At the end of their tour European tour -- and the triumphant concert in Rome documented on Heavy 'n Jazz -- Jaco Pastorius, guitarist Bireli Lagrene, and percussionist Serge Bringolf decided to leave the continent with at last one studio recording under their belt. The result is Stuttgart Aria. With the addition of three additional musicians -- Jan Janke on synths and keyboards, Peter Lubke on drums, and keyboardist Vladislav Sendecki (the keyboardists never played at the same time) -- the date went off as a series of formatted tunes with extended improvisations anchoring them to the album. While the styles here vary wildly; they are all rooted deeply in the jazz fusion and R&B worlds. To be fair, the trio of Lagrene, Pastorius, and Bringolf could have executed these songs very well -- especially since one of them was "Donna Lee," Pastorius' transcription of the Charlie Parker bebop classic that he recorded on his own first solo album for Columbia. The keyboards seem to get in the way, and sound stilted based against the loose groove created by the pair of string players. And then there's the matter of Pastorius' "singing" on the title track, which is a meld of James Brown funk, high-tech rock, and jazz. It's one long riff; Lagrene gets to riff on forever as Pastorius indulges his weak voice and awful lyrics ("people got to be free/give 'em a shot of R&B"), quoting from Sly Stone and any other tune he can think of. It just comes off as indulgent as hell without any substance other than Lagrene's playing to hold it in place. But there are astonishing moments as well, when Pastorius drives a dub-riddled "Jaco's Reggae" into the stratosphere with a meld of chordal and scalar riffs that never, ever sacrifice the track's rhythm for the sake of improvisation. Lagrene's chunky, knotty chords give it a deeper feel, lending the bottom a wide base. There is also a gorgeous performance of "Teresa" with the single weepiest bassline Pastorius ever recorded. The set ends with a serious lyrical, lush, and moving version of Henry Mancini's "Days of Wine and Roses" that pairs Lagrene and Pastorius together in a silky weave of emotion and musical virtuosity, exchanging harmonics and chromatic melody in a painterly fashion. This disc is far from perfect, and must have been a bit of a drag to even make ever such a high-energy tour, but it's not without merit -- especially for serious fans of the two principals.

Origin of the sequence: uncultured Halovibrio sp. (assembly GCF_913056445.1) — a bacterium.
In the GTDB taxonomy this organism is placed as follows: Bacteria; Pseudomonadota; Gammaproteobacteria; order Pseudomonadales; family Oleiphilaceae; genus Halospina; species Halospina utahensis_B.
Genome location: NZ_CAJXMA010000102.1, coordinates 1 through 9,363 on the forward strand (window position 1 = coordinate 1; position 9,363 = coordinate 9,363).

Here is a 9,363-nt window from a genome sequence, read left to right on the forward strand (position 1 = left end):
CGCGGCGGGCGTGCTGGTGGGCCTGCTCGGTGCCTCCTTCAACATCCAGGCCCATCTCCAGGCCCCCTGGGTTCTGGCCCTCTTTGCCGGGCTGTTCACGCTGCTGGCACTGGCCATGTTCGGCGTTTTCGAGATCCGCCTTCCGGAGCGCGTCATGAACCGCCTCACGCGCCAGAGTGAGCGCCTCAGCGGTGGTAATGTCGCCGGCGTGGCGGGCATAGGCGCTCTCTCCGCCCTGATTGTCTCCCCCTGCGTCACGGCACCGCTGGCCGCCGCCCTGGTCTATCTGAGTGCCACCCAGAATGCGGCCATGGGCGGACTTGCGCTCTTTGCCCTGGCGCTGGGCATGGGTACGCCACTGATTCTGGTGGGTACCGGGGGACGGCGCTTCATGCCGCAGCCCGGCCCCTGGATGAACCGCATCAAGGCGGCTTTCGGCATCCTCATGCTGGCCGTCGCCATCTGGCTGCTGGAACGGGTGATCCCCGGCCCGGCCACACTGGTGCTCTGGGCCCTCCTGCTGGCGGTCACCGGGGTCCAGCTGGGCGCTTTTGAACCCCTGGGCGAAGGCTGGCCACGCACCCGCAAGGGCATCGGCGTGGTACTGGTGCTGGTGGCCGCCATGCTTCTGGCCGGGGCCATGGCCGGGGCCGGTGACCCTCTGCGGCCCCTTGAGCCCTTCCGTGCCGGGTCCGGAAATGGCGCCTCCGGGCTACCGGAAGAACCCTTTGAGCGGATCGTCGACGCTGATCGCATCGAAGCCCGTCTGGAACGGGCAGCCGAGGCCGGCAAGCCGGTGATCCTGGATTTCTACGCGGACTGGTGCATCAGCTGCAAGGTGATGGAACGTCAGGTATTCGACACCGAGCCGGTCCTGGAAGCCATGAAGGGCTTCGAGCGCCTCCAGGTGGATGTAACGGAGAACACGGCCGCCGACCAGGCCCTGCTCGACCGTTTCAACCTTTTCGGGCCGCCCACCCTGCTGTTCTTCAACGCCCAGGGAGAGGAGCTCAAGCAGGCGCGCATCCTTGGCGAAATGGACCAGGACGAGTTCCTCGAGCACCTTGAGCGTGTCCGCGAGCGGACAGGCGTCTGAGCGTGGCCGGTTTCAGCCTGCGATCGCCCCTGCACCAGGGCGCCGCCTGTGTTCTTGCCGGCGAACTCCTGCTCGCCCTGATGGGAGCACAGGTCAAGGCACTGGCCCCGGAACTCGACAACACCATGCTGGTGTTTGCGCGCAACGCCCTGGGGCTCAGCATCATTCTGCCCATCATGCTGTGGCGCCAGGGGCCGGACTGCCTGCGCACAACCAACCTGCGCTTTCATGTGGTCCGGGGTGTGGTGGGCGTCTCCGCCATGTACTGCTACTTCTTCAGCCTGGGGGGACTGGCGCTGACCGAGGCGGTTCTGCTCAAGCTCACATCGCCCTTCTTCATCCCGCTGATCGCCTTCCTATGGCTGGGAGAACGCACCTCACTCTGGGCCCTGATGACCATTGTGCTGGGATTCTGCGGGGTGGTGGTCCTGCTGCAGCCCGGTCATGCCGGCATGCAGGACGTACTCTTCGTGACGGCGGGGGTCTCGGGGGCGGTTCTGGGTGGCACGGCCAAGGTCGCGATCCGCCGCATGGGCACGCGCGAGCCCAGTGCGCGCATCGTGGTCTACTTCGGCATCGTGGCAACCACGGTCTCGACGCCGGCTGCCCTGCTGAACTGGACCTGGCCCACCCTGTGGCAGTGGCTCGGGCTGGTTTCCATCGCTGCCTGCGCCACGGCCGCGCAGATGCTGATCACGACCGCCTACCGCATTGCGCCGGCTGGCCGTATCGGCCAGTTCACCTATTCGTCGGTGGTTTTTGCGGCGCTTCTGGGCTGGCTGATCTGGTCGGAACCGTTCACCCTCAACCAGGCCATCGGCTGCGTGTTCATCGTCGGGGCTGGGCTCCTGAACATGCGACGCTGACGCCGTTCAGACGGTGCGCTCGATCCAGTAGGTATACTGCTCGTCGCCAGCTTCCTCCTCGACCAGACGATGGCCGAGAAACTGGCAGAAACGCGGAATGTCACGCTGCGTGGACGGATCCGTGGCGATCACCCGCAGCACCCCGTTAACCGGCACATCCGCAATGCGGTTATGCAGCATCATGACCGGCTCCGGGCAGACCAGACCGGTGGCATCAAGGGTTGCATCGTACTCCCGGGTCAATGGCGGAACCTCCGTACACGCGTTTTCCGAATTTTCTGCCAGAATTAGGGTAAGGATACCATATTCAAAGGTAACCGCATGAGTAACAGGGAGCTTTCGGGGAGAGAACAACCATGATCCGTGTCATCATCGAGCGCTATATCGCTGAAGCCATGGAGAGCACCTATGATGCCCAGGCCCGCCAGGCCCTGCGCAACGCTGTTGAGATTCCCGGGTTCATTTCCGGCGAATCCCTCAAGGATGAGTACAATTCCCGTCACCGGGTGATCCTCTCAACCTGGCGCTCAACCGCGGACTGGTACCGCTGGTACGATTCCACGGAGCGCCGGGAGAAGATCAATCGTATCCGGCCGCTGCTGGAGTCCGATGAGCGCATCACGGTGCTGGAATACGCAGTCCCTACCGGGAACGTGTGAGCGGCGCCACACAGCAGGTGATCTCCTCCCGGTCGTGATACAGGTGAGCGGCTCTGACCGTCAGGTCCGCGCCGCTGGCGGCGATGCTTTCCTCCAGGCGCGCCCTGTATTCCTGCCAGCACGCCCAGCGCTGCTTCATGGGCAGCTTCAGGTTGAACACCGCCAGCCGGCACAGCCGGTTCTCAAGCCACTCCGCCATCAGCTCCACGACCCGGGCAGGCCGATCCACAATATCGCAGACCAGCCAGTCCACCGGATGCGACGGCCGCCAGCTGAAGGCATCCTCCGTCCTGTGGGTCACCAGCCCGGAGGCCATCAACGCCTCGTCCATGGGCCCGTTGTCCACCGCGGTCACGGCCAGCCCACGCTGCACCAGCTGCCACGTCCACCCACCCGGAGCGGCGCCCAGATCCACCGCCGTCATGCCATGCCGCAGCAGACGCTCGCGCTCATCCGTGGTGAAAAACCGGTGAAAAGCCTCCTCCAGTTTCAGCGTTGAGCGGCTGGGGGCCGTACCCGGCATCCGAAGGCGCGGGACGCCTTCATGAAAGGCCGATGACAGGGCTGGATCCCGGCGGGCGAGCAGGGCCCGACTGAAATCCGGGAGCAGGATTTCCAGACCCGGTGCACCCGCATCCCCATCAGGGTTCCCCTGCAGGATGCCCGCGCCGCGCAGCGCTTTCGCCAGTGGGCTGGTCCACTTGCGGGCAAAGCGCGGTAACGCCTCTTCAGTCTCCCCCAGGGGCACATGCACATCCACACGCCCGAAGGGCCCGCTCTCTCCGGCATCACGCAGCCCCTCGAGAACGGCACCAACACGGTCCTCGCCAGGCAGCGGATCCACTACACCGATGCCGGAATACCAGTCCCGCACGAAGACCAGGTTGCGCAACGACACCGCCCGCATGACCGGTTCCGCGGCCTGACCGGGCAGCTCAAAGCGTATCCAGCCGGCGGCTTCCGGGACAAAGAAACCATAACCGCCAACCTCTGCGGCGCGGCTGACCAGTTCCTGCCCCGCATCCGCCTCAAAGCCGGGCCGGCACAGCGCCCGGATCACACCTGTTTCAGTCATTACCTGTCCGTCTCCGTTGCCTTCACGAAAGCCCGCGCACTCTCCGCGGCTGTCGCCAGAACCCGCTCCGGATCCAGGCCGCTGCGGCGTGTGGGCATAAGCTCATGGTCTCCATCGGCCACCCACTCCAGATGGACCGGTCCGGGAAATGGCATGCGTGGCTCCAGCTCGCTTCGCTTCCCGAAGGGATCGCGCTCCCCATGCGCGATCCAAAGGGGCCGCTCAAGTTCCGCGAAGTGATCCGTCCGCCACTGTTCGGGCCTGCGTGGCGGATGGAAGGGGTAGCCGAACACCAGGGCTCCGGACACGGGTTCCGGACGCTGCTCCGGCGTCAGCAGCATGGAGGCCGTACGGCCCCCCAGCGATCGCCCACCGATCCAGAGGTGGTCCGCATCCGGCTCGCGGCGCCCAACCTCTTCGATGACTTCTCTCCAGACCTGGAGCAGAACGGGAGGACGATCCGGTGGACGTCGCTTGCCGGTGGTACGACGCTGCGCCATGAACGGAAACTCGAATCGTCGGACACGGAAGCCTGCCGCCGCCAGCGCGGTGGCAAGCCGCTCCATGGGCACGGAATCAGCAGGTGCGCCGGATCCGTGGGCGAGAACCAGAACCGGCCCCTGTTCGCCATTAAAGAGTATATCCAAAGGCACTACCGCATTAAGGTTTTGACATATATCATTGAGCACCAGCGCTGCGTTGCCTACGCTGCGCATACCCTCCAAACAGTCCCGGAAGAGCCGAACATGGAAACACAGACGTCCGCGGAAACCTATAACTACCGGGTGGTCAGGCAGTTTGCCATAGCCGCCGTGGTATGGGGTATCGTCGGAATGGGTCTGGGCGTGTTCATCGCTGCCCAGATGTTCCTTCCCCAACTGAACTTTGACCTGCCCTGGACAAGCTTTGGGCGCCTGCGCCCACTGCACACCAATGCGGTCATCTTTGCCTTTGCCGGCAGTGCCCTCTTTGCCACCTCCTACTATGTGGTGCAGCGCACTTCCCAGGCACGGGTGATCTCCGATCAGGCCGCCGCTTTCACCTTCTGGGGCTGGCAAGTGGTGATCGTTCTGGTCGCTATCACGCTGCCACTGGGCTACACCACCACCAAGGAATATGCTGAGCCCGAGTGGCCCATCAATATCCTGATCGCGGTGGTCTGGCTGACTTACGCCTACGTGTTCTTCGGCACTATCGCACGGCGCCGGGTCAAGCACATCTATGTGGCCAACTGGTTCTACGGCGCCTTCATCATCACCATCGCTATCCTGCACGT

AllMusic Review by Thom Jurek